November 2013: Journal of the American Academy of Audiology
Rolien H Free, Maurizio Falcioni, Giuseppe Di Trapani, Anna Lisa Giannuzzi, Alessandra Russo, Mario Sanna
OBJECTIVE: To report and review 32 cases of subtotal petrosectomy (SP) in cochlear implant (CI) surgery and to define the indications and contraindications for this procedure. STUDY DESIGN: Retrospective case review + case reports. SETTING: Tertiary skull base center. PATIENTS: Cochlear implant database: 32 subtotal petrosectomies in 31 patients. INTERVENTIONS: Subtotal petrosectomy with blind sac closure of the external auditory canal, closure of Eustachian tube, and abdominal fat obliteration in combination with cochlear implantation...
August 2013: Otology & Neurotology
Luciana P Garolla, Susan D Scollie, Maria Cecília Martinelli Iório
OBJECTIVE: Recommended practice is to verify the gain and/or output of hearing aids with speech or speech-shaped signals. This study has the purpose of developing a speech test signal in Brazilian Portuguese that is electroacoustically similar to the international long-term average speech spectrum (ILTASS) for use in real ear verification systems. DESIGN: A Brazilian Portuguese speech passage was recorded using standardized equipment and procedures for one female talker and compared to ISTS...
August 2013: International Journal of Audiology
H Christiaan Stronks, Huib Versnel, Vera F Prijs, John C M J de Groot, Wilko Grolman, Sjaak F L Klis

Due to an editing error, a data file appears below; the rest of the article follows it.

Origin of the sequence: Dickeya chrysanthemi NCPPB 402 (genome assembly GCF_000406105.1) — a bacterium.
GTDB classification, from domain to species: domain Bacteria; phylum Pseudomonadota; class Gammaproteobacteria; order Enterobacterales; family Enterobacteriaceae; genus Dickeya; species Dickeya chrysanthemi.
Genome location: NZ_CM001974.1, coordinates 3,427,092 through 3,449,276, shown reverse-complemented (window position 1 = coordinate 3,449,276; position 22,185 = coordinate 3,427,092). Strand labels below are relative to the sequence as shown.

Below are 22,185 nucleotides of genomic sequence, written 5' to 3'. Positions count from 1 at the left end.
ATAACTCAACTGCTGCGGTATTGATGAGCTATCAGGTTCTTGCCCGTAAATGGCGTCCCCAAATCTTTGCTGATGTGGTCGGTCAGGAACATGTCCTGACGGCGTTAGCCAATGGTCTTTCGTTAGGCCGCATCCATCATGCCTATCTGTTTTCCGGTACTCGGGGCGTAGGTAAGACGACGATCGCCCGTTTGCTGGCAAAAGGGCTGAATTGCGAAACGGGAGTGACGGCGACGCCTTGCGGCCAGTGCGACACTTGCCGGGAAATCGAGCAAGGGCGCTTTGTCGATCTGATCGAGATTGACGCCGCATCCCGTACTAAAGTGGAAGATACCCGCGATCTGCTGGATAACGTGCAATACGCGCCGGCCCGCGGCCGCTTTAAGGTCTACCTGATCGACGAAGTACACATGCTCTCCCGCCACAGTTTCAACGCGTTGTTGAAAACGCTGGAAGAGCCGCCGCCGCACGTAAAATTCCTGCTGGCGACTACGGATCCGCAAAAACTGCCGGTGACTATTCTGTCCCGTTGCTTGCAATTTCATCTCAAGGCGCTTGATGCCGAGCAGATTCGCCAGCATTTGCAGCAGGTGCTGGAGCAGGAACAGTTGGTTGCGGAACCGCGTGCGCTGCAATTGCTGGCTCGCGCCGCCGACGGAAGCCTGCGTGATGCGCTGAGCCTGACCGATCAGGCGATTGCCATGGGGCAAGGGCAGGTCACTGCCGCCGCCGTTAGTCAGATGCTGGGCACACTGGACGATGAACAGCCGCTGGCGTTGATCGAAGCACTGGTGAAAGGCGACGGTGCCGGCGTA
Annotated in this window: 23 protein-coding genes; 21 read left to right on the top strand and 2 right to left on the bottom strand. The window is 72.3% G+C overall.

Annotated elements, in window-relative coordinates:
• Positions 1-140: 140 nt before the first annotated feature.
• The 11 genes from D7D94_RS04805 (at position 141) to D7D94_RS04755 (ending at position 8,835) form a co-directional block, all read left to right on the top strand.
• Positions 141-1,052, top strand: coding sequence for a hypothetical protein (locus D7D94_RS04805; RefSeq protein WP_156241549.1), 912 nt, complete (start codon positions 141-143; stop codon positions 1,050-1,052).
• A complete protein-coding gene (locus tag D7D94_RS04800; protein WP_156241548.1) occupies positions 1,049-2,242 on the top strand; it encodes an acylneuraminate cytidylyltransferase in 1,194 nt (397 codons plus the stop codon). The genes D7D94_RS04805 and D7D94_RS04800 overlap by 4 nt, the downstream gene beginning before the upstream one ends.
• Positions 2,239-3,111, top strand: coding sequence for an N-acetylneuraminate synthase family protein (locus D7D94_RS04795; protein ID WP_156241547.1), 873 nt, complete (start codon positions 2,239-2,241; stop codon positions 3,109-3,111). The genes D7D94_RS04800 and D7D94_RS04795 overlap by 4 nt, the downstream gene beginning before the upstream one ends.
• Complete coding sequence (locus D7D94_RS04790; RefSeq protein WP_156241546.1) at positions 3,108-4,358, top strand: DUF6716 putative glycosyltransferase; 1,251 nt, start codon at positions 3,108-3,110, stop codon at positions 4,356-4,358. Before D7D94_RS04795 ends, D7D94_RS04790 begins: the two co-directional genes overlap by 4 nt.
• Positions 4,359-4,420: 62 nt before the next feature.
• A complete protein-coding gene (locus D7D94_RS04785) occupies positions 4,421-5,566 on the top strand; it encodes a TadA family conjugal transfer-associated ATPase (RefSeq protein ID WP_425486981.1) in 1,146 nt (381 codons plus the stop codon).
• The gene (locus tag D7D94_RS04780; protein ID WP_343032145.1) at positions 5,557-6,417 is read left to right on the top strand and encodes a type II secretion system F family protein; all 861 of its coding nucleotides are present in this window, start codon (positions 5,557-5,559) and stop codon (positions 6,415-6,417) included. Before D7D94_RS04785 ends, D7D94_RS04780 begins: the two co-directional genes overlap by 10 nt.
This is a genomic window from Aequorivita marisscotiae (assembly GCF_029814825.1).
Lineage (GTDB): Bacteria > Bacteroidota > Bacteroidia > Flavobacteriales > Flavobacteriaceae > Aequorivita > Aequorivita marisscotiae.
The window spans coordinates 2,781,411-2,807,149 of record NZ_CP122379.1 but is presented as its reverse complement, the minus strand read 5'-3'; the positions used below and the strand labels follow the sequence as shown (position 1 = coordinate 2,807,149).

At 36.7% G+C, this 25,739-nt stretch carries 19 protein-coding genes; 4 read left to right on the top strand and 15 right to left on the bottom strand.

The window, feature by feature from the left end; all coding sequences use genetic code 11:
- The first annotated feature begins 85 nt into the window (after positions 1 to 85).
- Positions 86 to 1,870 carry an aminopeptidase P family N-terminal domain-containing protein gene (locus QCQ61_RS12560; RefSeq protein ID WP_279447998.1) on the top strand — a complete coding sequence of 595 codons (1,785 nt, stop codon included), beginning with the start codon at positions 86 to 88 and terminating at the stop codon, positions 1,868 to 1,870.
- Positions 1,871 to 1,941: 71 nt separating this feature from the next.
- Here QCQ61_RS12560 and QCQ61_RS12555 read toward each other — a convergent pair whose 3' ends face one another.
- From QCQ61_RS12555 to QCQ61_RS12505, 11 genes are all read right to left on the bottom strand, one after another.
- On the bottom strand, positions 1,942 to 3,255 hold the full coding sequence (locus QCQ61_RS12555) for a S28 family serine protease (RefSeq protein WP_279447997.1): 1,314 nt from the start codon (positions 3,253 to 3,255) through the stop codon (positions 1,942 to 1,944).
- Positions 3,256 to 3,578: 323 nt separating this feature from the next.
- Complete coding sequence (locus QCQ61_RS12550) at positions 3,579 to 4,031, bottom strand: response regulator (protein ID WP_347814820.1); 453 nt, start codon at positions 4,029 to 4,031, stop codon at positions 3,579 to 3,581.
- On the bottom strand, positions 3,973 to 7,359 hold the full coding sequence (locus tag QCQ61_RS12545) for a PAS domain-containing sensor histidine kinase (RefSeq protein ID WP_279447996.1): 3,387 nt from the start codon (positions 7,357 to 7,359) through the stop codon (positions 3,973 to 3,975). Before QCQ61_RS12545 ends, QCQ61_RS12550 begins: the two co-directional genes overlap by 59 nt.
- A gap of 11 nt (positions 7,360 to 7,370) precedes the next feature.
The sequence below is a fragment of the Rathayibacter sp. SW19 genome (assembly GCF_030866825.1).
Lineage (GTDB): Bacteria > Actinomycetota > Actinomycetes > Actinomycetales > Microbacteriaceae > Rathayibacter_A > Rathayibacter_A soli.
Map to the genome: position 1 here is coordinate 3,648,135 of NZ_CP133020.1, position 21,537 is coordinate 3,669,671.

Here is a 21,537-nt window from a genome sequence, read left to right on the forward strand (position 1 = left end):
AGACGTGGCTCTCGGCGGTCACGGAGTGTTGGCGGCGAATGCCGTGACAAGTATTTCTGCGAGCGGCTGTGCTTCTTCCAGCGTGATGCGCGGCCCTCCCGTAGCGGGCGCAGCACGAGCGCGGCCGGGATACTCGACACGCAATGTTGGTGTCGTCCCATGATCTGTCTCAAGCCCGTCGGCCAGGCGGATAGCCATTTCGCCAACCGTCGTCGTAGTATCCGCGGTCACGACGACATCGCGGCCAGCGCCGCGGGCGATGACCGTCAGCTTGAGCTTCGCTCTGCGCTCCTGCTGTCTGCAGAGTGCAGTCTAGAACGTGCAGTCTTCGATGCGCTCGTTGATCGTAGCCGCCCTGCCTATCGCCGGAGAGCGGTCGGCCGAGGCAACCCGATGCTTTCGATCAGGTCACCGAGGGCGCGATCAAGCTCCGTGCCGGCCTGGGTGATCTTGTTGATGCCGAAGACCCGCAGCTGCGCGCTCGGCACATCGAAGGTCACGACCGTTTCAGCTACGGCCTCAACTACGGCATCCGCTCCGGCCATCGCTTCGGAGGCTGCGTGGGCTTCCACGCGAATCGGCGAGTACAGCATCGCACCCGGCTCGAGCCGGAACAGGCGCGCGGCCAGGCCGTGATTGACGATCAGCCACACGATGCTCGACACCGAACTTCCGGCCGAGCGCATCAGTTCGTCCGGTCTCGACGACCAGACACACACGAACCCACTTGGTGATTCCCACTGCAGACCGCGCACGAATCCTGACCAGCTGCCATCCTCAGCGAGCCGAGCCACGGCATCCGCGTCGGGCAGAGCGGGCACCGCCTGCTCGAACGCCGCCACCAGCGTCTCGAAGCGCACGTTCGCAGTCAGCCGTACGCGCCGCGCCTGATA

HYPOTHESIS: Interactions between cochlear responses to combined electrical and acoustic stimulation (EAS) depend on electrically evoked hair cell activity (i.e., electrophonics). BACKGROUND: Although relevant for EAS strategies in cochlear implant users with residual low-frequency hearing, cochlear responses to EAS are not well characterized. Previously, we have shown that acoustically evoked compound action potentials (CAPs) can be suppressed by electrical stimulation...
April 2013: Otology & Neurotology
Kimberly A Pollard, Phuong K Tran, Tomasz R Letowski
Bone conduction communication systems employ a variety of transducers with different physical and electroacoustic properties, and these transducers may be worn at various skull locations. Testing these systems thus requires a reliable means of transducer calibration that can be implemented across different devices, skull locations, and settings. Unfortunately, existing calibration standards do not meet these criteria. Audiometric bone conduction standards focus on only one device model and on limited skull locations...
February 2013: Journal of the Acoustical Society of America
H Christiaan Stronks, Vera F Prijs, Theognosia S Chimona, Wilko Grolman, Sjaak F L Klis